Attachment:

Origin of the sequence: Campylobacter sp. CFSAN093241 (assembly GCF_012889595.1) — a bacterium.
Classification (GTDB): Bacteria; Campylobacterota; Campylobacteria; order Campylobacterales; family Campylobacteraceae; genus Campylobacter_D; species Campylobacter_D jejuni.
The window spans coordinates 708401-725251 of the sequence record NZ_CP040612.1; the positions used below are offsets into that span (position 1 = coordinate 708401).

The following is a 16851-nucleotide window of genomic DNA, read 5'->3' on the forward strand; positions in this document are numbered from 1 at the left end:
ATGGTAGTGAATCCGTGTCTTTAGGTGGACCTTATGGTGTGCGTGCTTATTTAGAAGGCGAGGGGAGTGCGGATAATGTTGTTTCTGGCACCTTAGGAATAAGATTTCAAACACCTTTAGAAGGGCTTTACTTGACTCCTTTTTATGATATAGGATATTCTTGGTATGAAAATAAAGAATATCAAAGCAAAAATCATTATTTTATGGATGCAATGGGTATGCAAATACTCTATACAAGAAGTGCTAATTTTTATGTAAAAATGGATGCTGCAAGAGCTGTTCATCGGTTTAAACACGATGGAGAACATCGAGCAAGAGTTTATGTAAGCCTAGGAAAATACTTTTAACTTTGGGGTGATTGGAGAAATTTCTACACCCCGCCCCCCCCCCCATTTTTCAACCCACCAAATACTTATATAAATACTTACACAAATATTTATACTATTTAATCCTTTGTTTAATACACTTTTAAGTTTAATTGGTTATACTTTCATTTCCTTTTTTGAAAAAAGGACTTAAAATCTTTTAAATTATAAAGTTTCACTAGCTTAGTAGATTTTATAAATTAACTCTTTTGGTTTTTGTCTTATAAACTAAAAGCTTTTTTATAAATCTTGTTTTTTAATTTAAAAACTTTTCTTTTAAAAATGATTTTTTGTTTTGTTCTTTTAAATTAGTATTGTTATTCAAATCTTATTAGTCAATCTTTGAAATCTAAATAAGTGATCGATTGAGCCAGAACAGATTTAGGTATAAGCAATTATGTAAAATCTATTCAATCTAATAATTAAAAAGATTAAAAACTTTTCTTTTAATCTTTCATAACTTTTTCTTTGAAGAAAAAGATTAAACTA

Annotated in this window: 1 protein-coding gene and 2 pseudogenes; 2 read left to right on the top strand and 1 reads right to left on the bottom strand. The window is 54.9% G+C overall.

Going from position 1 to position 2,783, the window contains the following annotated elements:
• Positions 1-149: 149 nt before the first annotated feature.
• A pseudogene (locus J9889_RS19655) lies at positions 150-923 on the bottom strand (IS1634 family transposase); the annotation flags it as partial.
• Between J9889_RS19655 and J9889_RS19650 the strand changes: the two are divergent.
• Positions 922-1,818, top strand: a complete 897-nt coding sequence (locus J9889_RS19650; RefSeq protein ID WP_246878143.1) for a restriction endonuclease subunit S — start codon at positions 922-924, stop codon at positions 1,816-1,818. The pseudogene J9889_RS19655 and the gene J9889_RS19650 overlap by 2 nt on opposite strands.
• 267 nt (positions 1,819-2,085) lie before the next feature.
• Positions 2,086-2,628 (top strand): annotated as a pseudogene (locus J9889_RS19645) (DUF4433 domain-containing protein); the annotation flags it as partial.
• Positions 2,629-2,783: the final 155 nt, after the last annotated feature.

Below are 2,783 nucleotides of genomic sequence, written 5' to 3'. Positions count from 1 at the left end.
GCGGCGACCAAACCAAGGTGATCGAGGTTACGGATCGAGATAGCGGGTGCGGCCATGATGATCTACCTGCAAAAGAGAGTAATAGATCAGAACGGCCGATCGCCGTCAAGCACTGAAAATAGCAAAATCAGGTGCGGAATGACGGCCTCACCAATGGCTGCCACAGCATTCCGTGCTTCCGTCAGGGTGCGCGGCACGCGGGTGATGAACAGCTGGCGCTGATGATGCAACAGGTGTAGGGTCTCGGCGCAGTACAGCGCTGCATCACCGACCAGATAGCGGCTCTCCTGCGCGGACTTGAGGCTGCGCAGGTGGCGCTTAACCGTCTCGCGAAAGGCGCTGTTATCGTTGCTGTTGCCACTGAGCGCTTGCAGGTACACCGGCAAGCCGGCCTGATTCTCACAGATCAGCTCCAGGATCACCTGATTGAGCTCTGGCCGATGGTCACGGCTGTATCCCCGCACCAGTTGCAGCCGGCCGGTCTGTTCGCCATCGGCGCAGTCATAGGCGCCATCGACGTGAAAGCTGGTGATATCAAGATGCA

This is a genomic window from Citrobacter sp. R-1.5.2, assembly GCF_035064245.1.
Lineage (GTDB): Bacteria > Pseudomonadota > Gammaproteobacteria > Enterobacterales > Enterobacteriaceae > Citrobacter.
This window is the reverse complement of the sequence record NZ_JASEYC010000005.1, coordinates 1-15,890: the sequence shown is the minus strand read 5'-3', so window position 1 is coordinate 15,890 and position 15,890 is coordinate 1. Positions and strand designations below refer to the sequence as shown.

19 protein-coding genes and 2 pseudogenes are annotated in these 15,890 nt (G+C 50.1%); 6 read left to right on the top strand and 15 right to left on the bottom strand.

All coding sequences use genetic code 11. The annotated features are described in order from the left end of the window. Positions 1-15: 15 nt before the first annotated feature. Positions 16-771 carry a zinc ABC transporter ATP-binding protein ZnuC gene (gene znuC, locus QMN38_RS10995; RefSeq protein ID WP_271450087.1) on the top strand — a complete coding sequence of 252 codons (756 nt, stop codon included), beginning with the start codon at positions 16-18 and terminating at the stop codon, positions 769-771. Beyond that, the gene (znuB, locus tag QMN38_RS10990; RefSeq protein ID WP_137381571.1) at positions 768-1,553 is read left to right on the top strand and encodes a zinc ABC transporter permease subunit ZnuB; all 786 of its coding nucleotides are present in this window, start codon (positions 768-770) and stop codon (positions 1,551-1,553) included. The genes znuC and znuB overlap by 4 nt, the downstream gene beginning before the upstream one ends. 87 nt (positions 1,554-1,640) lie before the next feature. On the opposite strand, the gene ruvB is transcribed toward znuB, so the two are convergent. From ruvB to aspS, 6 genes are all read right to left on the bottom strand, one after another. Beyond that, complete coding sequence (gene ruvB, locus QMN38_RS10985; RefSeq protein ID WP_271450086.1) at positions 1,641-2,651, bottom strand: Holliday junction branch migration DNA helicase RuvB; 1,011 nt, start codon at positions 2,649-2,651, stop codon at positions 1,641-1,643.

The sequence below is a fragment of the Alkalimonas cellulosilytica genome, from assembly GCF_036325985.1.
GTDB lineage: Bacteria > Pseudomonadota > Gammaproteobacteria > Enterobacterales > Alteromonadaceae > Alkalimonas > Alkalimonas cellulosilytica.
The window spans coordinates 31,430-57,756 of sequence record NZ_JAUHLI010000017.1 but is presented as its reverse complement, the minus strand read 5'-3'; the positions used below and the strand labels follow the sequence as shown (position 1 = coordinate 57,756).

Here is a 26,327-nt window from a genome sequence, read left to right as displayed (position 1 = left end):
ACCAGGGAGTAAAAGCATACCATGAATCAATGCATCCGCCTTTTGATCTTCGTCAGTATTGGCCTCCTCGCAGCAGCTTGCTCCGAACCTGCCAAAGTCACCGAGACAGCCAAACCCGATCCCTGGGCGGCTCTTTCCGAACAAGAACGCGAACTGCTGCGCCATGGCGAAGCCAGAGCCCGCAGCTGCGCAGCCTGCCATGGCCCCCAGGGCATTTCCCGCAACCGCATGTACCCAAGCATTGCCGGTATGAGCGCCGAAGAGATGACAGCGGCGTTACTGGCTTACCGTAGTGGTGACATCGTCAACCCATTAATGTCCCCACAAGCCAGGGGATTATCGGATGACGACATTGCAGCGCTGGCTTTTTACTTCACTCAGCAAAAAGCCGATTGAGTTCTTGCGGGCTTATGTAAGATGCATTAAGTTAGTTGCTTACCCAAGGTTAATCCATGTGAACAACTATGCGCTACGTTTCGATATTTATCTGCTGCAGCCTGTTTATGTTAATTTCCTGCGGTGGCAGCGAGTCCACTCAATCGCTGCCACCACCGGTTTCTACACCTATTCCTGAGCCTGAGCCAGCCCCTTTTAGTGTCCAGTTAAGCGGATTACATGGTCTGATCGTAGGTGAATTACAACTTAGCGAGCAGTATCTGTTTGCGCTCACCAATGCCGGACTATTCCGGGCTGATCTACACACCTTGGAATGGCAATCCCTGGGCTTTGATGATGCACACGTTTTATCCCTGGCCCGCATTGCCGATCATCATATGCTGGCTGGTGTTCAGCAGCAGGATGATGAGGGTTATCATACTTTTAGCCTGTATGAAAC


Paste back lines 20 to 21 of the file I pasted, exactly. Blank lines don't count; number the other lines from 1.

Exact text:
19 protein-coding genes and 2 pseudogenes are annotated in these 15,890 nt (G+C 50.1%); 6 read left to right on the top strand and 15 right to left on the bottom strand.

All coding sequences use genetic code 11. The annotated features are described in order from the left end of the window. Positions 1-15: 15 nt before the first annotated feature. Positions 16-771 carry a zinc ABC transporter ATP-binding protein ZnuC gene (gene znuC, locus QMN38_RS10995; RefSeq protein ID WP_271450087.1) on the top strand — a complete coding sequence of 252 codons (756 nt, stop codon included), beginning with the start codon at positions 16-18 and terminating at the stop codon, positions 769-771. Beyond that, the gene (znuB, locus tag QMN38_RS10990; RefSeq protein ID WP_137381571.1) at positions 768-1,553 is read left to right on the top strand and encodes a zinc ABC transporter permease subunit ZnuB; all 786 of its coding nucleotides are present in this window, start codon (positions 768-770) and stop codon (positions 1,551-1,553) included. The genes znuC and znuB overlap by 4 nt, the downstream gene beginning before the upstream one ends. 87 nt (positions 1,554-1,640) lie before the next feature. On the opposite strand, the gene ruvB is transcribed toward znuB, so the two are convergent. From ruvB to aspS, 6 genes are all read right to left on the bottom strand, one after another. Beyond that, complete coding sequence (gene ruvB, locus QMN38_RS10985; RefSeq protein ID WP_271450086.1) at positions 1,641-2,651, bottom strand: Holliday junction branch migration DNA helicase RuvB; 1,011 nt, start codon at positions 2,649-2,651, stop codon at positions 1,641-1,643.